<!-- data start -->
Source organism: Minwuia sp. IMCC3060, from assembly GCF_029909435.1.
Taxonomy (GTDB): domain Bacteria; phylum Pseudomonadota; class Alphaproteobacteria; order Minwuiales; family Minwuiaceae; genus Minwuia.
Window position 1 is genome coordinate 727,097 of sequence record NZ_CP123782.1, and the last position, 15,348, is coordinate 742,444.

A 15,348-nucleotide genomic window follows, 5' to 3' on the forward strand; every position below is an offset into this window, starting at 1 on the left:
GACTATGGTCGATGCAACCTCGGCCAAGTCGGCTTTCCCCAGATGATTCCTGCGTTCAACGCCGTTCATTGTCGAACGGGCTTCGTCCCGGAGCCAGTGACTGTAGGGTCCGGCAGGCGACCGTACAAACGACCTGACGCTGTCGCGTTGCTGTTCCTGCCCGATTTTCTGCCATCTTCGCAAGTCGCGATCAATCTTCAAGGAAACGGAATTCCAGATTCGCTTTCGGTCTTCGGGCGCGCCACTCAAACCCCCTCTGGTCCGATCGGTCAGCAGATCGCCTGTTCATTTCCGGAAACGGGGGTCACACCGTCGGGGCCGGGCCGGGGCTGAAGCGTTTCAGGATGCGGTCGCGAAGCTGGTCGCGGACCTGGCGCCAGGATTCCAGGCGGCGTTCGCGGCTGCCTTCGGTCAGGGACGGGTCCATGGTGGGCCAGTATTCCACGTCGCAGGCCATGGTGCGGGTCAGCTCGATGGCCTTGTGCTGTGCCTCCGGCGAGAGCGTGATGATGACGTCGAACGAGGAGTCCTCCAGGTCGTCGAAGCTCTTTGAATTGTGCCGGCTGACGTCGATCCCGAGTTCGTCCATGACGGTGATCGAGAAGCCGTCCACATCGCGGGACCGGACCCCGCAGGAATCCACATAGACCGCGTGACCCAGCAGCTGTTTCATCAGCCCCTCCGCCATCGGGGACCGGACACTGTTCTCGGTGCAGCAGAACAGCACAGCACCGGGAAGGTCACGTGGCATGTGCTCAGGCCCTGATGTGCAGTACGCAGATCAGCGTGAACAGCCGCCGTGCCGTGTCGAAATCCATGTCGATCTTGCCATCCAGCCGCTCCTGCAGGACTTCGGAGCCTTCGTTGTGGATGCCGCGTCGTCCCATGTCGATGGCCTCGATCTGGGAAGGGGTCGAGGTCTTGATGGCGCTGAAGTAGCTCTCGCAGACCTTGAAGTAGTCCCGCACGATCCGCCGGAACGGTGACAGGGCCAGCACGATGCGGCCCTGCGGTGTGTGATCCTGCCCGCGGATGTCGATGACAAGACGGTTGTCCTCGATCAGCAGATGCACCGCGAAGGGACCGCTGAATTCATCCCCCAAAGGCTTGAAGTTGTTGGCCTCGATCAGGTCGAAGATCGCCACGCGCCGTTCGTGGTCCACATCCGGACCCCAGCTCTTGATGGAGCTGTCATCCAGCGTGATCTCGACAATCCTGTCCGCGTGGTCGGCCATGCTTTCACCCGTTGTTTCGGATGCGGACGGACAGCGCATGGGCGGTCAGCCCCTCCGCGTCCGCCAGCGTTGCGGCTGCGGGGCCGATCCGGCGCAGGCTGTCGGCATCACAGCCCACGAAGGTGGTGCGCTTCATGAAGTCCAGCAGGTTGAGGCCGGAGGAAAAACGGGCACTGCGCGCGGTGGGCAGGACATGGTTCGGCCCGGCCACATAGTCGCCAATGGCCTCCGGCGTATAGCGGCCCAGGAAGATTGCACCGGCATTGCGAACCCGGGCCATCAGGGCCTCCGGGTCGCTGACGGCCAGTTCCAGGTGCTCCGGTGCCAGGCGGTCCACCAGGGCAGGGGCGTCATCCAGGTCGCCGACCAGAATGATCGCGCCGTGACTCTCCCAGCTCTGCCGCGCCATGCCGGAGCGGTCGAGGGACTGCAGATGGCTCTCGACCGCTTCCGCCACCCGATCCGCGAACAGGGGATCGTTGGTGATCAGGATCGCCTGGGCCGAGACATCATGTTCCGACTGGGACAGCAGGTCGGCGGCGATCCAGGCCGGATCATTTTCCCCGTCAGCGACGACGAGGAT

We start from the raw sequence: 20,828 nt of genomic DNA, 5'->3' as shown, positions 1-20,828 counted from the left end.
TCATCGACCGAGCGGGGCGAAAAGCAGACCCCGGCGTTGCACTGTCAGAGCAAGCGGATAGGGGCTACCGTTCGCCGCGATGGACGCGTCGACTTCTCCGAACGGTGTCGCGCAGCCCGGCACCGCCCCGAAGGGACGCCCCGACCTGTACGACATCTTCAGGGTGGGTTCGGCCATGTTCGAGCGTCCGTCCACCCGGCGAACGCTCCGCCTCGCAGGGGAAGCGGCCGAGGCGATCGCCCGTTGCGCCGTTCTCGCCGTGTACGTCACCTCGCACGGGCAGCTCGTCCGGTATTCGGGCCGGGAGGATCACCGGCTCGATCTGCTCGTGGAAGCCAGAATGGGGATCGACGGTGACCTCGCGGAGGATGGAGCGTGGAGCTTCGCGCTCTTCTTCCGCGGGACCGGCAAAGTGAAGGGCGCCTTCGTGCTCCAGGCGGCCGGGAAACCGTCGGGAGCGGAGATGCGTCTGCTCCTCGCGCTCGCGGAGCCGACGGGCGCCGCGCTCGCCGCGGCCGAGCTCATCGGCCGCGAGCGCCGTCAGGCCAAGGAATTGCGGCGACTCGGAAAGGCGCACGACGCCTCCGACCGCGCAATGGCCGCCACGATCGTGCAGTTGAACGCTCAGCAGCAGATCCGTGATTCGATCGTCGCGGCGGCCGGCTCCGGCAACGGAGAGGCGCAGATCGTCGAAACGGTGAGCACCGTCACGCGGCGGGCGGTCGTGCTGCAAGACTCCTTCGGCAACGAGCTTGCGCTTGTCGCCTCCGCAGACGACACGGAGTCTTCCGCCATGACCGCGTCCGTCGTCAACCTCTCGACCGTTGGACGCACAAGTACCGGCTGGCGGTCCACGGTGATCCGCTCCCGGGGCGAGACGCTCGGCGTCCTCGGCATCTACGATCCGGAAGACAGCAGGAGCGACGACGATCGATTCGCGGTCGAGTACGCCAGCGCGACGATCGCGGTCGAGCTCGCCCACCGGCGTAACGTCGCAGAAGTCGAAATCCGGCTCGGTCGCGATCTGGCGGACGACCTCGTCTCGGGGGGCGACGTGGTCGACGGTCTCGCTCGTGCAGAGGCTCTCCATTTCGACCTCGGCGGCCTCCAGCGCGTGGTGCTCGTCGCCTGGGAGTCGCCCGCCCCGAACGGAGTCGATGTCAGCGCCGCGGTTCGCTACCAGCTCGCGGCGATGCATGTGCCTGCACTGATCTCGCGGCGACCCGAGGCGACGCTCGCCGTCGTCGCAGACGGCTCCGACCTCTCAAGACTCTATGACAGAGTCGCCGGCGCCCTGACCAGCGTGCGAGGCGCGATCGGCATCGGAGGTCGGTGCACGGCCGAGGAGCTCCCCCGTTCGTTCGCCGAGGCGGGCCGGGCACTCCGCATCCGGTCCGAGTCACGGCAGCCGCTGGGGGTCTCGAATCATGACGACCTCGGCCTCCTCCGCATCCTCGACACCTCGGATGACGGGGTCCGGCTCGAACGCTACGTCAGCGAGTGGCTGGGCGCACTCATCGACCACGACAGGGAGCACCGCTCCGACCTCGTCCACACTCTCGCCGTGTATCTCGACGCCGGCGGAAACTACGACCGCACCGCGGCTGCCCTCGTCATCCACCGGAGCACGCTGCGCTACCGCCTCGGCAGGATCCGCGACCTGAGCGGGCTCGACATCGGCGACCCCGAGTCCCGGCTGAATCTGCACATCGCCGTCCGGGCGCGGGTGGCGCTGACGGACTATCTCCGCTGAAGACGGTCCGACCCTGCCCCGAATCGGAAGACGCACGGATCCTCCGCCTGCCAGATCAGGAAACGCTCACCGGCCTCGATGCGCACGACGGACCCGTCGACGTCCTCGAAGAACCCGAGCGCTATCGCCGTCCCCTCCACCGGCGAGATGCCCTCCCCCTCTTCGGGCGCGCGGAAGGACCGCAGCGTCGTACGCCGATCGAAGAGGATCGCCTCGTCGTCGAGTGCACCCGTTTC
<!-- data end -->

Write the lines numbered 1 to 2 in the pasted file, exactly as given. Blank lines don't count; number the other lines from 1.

Source organism: Minwuia sp. IMCC3060, from assembly GCF_029909435.1.
Taxonomy (GTDB): domain Bacteria; phylum Pseudomonadota; class Alphaproteobacteria; order Minwuiales; family Minwuiaceae; genus Minwuia.